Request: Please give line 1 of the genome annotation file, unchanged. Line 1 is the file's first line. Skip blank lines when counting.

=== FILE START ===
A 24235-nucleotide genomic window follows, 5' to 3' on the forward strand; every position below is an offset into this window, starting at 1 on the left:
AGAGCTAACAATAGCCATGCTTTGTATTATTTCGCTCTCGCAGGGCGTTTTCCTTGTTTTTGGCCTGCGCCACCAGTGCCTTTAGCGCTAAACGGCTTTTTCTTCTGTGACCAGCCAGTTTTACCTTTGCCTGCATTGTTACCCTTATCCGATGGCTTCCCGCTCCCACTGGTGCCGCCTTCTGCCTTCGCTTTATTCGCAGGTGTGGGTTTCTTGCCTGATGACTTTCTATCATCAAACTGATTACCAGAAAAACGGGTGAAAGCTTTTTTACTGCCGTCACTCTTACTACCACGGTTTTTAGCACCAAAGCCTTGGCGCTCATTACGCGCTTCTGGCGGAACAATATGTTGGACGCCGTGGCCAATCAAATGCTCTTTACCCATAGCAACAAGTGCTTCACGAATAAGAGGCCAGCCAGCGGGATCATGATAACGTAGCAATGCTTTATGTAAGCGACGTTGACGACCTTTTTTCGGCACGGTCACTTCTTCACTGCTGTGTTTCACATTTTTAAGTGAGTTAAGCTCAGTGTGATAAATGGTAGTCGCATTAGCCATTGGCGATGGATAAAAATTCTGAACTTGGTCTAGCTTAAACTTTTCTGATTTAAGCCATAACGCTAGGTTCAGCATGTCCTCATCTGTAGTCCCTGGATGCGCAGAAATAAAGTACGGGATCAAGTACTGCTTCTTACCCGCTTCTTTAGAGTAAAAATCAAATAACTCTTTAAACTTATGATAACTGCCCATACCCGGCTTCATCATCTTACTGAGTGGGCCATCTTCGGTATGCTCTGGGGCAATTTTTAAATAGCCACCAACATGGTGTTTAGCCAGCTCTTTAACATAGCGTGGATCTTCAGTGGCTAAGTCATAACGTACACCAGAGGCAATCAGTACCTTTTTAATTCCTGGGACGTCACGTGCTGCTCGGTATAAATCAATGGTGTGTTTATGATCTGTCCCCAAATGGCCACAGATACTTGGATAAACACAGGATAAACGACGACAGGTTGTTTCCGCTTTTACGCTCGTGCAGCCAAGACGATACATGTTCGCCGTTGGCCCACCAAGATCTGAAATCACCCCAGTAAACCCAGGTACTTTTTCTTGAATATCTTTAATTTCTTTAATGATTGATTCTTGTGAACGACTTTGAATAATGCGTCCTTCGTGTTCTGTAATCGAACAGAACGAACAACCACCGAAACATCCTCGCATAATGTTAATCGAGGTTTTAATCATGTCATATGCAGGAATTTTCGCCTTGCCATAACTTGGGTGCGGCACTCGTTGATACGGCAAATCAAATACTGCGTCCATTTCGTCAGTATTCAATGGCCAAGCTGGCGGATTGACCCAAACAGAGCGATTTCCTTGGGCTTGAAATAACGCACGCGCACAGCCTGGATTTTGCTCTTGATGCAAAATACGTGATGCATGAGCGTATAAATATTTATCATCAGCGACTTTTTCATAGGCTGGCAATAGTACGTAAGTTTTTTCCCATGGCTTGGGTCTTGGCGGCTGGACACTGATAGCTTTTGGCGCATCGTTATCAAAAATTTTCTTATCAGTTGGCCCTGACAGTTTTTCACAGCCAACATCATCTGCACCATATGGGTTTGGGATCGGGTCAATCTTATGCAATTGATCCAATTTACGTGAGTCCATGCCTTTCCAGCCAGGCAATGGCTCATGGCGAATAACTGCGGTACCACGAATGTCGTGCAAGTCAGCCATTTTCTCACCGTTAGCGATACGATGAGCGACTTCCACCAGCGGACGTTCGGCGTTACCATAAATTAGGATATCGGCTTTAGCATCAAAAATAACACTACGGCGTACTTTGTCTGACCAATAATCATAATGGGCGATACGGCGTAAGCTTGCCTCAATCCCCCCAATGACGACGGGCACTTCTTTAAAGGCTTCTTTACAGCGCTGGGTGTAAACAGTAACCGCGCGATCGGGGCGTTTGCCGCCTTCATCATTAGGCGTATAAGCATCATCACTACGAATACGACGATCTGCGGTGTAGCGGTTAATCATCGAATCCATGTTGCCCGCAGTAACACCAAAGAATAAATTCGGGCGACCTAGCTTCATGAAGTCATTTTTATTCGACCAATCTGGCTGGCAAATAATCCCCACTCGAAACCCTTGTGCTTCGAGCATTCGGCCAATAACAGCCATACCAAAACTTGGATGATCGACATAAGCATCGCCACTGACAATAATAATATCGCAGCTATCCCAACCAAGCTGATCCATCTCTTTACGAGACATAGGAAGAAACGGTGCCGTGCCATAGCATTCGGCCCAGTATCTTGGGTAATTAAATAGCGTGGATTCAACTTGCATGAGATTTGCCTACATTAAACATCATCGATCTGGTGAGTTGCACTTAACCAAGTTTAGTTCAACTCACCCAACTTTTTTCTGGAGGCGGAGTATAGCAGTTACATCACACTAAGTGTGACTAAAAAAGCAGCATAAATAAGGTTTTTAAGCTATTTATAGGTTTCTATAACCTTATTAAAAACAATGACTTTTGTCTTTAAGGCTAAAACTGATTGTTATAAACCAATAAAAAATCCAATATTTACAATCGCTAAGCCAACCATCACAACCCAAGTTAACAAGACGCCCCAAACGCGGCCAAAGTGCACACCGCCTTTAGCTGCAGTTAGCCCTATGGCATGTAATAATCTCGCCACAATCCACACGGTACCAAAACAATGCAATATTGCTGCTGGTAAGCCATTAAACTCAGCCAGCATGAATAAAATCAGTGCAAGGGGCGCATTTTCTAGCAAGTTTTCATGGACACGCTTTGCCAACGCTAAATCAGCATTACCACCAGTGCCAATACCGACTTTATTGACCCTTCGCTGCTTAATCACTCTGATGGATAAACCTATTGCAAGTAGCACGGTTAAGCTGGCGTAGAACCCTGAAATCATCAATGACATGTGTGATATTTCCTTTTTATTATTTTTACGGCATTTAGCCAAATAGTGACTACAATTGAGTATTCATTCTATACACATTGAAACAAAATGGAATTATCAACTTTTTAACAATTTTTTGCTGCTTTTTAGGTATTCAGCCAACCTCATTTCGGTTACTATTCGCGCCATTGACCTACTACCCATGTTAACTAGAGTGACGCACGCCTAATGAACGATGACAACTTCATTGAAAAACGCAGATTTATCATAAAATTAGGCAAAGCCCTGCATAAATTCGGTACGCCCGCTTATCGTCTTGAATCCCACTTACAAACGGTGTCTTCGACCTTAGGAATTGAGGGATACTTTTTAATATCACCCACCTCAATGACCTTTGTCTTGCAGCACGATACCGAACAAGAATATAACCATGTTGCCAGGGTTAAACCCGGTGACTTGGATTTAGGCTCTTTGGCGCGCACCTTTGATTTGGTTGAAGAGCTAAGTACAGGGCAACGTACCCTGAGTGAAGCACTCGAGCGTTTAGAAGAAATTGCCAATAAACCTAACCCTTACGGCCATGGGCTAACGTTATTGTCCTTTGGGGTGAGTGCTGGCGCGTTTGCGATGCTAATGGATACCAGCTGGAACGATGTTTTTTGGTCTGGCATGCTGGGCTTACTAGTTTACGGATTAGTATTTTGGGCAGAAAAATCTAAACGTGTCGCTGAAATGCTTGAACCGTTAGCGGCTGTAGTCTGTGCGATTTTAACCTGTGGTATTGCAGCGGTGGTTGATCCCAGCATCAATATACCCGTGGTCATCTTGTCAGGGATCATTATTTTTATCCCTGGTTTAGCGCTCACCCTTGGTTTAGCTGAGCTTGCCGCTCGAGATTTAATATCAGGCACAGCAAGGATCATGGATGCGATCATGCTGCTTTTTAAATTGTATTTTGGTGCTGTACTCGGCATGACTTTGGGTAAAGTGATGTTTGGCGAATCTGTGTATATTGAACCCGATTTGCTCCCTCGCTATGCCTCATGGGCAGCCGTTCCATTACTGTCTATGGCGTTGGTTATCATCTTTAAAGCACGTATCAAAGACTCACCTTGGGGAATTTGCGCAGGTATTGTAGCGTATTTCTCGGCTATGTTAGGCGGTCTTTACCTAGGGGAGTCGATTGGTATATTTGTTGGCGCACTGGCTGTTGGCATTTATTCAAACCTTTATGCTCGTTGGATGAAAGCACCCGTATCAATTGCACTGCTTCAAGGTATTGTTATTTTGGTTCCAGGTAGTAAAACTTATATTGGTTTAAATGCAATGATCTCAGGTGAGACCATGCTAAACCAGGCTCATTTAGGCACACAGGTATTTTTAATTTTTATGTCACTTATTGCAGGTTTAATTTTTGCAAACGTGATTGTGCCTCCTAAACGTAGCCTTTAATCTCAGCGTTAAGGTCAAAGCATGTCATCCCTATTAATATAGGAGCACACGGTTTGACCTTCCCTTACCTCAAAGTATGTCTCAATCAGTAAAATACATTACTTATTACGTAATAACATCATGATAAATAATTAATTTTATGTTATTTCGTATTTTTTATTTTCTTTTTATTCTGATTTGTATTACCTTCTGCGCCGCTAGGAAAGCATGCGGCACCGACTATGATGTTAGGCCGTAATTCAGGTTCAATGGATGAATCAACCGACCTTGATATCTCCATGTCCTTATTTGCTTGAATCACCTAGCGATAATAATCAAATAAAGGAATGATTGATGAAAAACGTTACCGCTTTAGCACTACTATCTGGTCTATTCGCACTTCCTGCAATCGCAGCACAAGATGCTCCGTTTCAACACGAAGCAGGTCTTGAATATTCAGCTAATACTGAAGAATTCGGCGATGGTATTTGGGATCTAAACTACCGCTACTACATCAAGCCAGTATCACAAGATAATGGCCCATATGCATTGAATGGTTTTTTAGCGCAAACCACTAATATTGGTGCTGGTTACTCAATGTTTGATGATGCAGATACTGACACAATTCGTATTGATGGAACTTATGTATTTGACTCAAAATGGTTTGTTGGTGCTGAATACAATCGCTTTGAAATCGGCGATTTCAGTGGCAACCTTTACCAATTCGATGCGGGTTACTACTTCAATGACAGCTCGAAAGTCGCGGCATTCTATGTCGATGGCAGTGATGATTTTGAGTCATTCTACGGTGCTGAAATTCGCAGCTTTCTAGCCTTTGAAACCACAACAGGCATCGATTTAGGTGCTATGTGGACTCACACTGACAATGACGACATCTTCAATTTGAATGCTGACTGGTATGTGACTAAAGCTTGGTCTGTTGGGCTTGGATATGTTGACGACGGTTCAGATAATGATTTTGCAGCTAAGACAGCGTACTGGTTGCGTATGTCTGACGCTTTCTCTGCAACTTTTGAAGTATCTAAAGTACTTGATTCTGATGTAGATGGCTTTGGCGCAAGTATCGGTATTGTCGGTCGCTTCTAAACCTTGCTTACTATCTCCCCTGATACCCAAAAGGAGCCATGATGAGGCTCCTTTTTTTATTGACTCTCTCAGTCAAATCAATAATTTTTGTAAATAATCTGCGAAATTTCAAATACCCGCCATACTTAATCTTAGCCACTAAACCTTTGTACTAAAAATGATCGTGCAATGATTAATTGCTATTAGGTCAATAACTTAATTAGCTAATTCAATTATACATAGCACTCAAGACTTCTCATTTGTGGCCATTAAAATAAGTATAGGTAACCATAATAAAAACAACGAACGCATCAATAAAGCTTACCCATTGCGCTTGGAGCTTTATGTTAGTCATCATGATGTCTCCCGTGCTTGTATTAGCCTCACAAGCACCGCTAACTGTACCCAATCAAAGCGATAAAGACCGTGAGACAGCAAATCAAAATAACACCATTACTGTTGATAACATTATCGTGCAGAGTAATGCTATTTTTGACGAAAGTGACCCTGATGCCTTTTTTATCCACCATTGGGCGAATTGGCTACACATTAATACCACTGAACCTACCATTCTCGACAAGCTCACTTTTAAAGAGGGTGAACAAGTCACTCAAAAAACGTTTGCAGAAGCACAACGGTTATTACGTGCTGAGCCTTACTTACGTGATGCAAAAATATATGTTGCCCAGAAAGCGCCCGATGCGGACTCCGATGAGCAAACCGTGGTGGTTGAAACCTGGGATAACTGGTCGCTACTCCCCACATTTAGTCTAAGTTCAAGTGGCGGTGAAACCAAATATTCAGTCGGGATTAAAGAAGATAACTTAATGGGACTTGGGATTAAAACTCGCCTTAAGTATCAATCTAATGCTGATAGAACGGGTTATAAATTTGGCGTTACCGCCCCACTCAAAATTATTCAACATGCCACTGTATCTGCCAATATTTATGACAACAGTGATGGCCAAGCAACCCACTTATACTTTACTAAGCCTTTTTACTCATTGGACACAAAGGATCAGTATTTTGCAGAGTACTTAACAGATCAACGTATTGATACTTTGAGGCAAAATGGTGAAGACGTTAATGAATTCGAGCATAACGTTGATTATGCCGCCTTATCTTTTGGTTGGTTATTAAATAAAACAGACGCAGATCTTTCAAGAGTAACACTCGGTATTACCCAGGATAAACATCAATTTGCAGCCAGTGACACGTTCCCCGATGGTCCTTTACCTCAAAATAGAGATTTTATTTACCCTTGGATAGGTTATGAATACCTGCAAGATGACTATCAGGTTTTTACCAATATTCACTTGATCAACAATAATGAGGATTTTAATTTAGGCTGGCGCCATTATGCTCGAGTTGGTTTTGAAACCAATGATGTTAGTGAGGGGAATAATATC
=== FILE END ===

A 24235-nucleotide genomic window follows, 5' to 3' on the forward strand; every position below is an offset into this window, starting at 1 on the left: